For most Muslims today, it is the classic notion of jihad that resonates.

This goes far to explain the immense appeal of a figure such as bin Laden after 9/11. Yasin may have assured his Harvard audience that "jihad is not something that should make someone feel uncomfortable," but this concept has caused and continues to cause not merely discomfort but untold human suffering.

Islamists seeking to advance their agenda in western, non-Muslim environments -for example, as lobbyists in Washington -cannot frankly divulge their views and still remain players in the political game. To avoid arousing fears and isolating themselves, these individuals and organisations usually cloak their true outlook in moderate language, at least when addressing the non-Muslim public. When referring to jihad, they adopt the terminology of reformists, presenting warfare as decidedly secondary to the goal of inner struggle and social betterment. Such talk is pure disinformation, reminiscent of the language of Soviet front groups in decades past.

An example of it was on offer at the trial of John Walker Lindh, the Californian teenager who went off to wage jihad on behalf of the Taliban regime in Afghanistan. At his sentencing in October 2002, Lindh told the court that, in common with "mainstream Muslims around the world", he understood jihad as a variety of activities ranging "from striving to overcome one's own personal faults, to speaking out for the truth in adverse circumstances, to military action in the defence of justice". That a jihadist caught in the act of offensive armed warfare should unashamedly proffer so mealy-mouthed a definition of his actions may seem extraordinary. But it is perfectly in tune with the explaining-away of jihad promoted by academic specialists and Islamist organisations engaging in public relations.

For use of the term in its plain meaning, we have to turn to Islamists not so engaged. Such Islamists speak openly of jihad in its proper, martial, sense. Here is bin Laden: Allah "orders us to carry out the holy struggle, jihad, to raise the word of Allah above the words of the unbelievers". And Mullah Muhammad Omar, the former head of the Taliban regime, exhorting Muslim youth: "Head for jihad and have your guns ready."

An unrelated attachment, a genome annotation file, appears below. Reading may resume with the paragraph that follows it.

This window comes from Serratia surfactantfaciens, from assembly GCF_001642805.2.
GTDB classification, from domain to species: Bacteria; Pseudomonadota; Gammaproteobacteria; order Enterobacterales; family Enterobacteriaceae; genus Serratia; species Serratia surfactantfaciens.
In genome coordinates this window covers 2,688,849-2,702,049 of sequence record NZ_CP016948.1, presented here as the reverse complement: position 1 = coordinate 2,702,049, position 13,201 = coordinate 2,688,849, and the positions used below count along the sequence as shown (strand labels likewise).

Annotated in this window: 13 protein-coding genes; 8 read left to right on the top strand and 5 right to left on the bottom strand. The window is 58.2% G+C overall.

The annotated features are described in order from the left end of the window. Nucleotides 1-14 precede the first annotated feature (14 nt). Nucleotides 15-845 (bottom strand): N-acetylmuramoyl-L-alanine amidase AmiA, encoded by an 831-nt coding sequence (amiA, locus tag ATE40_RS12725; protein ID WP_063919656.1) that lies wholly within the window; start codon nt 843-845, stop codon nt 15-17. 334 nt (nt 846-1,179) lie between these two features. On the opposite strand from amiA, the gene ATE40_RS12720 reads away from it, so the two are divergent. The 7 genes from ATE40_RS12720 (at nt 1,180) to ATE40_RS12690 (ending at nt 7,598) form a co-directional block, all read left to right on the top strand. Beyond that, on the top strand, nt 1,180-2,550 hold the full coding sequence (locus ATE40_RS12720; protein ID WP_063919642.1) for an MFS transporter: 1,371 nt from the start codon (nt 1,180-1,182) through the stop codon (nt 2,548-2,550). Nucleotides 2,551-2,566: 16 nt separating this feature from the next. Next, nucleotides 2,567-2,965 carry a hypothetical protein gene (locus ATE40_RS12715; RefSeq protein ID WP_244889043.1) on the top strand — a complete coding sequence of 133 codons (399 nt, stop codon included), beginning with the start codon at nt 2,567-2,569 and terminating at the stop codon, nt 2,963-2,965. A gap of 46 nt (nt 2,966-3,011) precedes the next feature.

It is an intellectual scandal that, since 9/11, scholars at US universities have repeatedly issued public statements that avoid or whitewash the primary meaning of jihad in Islamic law and Muslim history. It is as if historians of medieval Europe were to deny that the word "crusade" ever had martial overtones, instead pointing to such terms as "crusade on hunger" or "crusade against drugs" to show that the term signifies an effort to improve society.

Among today's academic specialists who have undertaken to sanitise this key Islamic concept, many are no doubt acting out of the impulses of political correctness and the multiculturalist urge to protect a non-western civilisation from criticism by making it appear just like our own. As for Islamists among those academics, at least some have a different purpose: they are endeavouring to camouflage a threatening concept by rendering it in terms acceptable within university discourse. Westerners struggling to make sense of the war declared on them in the name of jihad have every reason to be deeply confused as to who their enemy is and what his goals are. Even people who think they know that jihad means holy war are susceptible to the combined efforts of scholars and Islamists brandishing notions such as "resisting apartheid" or "working for women's rights". The result is to cloud reality, obstructing the possibility of achieving a clear, honest understanding of what and whom we are fighting, and why.

This is an edited extract from a new chapter in Daniel Pipes' book Militant Islam Reaches America , published by WW Norton on October 14, £9.99.